Gunmen Shoot, Kill Ta Prohm Radio Reporter

Chuor Chetharith, 37, an editor and reporter with the pro-Fun­cinpec radio station Ta Prohm FM 90.5 was shot dead by gunmen on Saturday morning outside the station’s offices in the Chamkar Mon district of Phnom Penh.

The execution-style killing comes just days after Prime Min­ister Hun Sen publicly warned Ta Prohm radio that it should cease broadcasting insulting programs that specialized in critically dissecting and pouring scorn on his speeches.

Deploring what it branded as an­other “purely politically motivated” killing, Funcinpec and the Sam Rainsy Party announced Saturday they were pulling out of talks scheduled for this morning with the CPP that were called by King Norodom Sihanouk to end the political impasse.

The assassination of Chuor Chetharith added further impetus for the removal of Hun Sen as prime minister, the Alliance of Dem­ocrats said in their statement.

Deepening the conspiracy behind the journalist’s killing, CPP spokesman Khieu Kan­ha­rith said the timing of the shooting—just days after the prime minister’s comments—was al­most too coincidental to be plausible.

Chuor Chetharith, who was also an official in the Ministry of Interior, was the first journalist killed since 1997, and becomes at least the seventh member of the press killed in the last decade.

At 8:15 am Saturday, Chuor Chetharith parked his Toyota Camry a few meters from the villa that houses the radio station on Street 472, several streets south of Phsar Tuol Tumpong. As he locked his car door, a Honda C125 motorbike drove past with two young men wearing every-day clothes and soft, fisherman-style hats. The driver turned the motorcycle in front of Chour Chetharith and the passenger alighted with a K59 pistol.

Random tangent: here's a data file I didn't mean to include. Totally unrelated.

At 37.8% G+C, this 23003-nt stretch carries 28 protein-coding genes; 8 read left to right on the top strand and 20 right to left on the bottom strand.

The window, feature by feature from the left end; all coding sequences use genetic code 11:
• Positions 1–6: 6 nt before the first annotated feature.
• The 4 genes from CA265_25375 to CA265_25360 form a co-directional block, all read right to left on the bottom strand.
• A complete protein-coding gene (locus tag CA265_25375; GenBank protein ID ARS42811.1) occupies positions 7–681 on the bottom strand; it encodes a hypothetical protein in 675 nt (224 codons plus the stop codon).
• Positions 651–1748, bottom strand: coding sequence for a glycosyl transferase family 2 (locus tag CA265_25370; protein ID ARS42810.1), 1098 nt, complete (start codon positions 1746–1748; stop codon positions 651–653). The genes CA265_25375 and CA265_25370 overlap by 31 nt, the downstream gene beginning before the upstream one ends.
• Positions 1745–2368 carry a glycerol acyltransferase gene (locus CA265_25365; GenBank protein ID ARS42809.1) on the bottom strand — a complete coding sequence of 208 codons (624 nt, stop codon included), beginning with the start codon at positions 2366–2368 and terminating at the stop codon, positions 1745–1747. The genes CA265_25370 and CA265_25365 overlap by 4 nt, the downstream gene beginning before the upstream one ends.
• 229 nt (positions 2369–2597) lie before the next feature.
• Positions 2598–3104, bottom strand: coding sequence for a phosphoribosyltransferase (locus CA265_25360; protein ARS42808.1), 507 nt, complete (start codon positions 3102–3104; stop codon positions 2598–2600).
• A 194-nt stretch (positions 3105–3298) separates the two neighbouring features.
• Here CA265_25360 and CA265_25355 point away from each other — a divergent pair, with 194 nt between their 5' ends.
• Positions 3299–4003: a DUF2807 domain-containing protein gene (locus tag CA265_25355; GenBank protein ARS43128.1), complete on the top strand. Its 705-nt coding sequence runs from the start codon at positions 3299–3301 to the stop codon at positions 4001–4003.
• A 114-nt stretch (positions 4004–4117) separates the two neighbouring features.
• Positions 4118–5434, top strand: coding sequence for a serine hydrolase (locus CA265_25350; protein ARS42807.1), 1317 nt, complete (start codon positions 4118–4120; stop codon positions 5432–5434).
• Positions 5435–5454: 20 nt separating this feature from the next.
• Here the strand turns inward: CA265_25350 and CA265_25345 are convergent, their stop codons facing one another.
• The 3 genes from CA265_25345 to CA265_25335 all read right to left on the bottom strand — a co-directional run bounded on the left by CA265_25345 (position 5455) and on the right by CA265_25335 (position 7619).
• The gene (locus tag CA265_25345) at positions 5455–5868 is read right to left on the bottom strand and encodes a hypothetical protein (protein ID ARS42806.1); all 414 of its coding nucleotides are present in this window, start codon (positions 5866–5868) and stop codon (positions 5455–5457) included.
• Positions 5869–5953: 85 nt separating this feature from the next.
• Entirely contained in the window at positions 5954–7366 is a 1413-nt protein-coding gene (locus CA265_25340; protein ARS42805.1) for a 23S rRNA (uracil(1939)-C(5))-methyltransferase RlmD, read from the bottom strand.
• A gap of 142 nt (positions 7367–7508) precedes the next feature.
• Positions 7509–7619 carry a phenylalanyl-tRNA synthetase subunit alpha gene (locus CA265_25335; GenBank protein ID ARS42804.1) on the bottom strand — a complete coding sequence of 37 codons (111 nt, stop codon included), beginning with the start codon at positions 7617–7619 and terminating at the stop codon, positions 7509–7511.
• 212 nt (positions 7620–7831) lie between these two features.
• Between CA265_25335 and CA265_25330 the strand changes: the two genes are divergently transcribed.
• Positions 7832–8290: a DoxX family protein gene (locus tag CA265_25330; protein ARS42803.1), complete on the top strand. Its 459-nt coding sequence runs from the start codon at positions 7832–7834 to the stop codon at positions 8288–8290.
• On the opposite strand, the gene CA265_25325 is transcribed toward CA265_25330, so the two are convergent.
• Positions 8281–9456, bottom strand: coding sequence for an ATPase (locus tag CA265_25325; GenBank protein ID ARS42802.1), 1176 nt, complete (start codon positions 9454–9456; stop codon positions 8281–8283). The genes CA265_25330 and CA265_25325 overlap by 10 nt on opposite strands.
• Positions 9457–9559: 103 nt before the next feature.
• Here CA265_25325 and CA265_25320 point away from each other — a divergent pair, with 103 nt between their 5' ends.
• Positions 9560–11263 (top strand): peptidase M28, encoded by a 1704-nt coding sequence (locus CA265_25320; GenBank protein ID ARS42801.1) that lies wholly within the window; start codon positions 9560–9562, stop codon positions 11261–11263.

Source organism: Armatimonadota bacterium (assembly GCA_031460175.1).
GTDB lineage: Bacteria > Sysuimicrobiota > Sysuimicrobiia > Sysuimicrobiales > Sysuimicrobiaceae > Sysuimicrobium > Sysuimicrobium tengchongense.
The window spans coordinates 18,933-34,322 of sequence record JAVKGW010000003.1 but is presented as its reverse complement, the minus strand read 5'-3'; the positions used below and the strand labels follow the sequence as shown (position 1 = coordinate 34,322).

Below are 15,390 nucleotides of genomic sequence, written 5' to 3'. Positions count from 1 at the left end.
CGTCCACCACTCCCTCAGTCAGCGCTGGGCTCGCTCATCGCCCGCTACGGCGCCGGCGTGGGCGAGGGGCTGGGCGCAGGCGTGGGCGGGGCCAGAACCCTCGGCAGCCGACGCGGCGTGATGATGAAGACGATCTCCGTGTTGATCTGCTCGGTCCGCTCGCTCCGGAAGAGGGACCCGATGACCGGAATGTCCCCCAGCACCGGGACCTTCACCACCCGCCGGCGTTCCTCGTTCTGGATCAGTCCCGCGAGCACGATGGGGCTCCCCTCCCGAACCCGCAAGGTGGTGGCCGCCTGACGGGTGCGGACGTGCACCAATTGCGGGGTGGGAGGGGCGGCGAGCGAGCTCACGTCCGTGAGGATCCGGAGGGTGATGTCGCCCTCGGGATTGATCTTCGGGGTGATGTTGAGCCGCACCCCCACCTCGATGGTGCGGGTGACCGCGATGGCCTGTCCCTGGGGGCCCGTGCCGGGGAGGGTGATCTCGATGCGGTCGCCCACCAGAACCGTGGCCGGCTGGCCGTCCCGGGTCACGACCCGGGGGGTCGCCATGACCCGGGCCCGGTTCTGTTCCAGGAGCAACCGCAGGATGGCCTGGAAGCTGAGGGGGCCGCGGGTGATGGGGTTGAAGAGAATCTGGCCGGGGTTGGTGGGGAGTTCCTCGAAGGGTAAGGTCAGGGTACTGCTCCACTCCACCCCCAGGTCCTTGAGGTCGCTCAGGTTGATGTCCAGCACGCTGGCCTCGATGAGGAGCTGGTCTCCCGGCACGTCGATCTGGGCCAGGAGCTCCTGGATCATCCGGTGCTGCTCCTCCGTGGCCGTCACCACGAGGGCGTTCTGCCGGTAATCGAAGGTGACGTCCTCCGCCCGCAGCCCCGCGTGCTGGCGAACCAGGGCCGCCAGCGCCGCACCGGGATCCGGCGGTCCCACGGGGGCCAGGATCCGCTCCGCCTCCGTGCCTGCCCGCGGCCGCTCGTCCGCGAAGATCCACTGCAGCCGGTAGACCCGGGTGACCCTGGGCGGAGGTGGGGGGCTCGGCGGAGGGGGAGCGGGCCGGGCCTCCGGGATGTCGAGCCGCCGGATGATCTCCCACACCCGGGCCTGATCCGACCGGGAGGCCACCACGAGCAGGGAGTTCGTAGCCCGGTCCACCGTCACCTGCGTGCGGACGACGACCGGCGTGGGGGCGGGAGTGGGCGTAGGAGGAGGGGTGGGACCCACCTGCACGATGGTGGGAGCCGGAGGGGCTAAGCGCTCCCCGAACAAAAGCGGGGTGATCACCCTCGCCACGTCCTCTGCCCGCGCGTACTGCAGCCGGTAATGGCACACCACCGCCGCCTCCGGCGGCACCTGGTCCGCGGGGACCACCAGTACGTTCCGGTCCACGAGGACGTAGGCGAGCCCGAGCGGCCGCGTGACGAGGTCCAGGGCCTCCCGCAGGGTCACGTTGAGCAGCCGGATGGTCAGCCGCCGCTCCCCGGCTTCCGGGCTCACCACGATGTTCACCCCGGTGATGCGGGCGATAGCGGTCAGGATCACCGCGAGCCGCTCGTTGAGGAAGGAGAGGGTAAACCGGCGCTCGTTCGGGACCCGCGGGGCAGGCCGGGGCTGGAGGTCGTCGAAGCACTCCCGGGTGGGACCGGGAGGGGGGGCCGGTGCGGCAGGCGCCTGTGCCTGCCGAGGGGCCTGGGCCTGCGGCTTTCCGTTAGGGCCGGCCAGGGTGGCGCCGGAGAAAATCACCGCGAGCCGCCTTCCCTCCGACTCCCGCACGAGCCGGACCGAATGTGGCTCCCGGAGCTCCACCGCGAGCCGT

He coolly walked toward the journalist, pointed the muzzle of his handgun at a point between the nape of the neck and base of the skull and fired a single shot at point blank range, witnesses said on Saturday.

The assailants drove slowly away from the victim, said one teenager who was standing nearby.

“They drove away at a normal speed,” said the teenager who, concerned for his safety, declined to reveal his name. No one confronted the assailants as the passenger was still holding the handgun aloft as they drove away, the teenager said.

Senior Funcinpec officials flocked to the station shortly after the shooting. A heart-rendering scene of anguish unfolded as Chuor Chetharith’s wife, infant child and elderly mother arrived to find their loved-one’s body face down on the roadside in a pool of congealing blood.

Chuor Chetharith’s widow was helped away from the scene but eventually collapsed and was carried to a waiting vehicle and whisked away.

Serey Kosal, adviser to Funcinpec President Prince Norodom Ranariddh, was the first royalist official to emerge from the radio station where several top leaders had gathered including Khan Savoeun, RCAF deputy commander-in-chief, Minister of Information Lu Laysreng, Minister of Women’s Affairs Mu Sochua, RCAF General Por Bun Sreu and others.

“This is the new model of intimidation,” Serey Kosal told reporters. Asked his thoughts on the killing coming so soon after Hun Sen’s verbal attack on the radio station, Serey Kosal said, “You know [the answer] to what you asked.”

Lu Laysreng initially refused to comment but when pressed by reporters, he responded emotionally, pointing to the puddle of blood: “Look at this blood. This is Khmer blood. This is Cambodian blood,” he said.

“I am very sorry that Cambodian blood keeps flowing away again and again. This murder is very barbarous. The killers are very strong against their [own] Khmer people.”

Deputy Municipal Police Chief Heng Pov was the most senior police official to arrive at the scene. But he left soon after when radio station staff refused to speak with him. “They have not been cooperative with police,” Heng Pov told reporters before departing.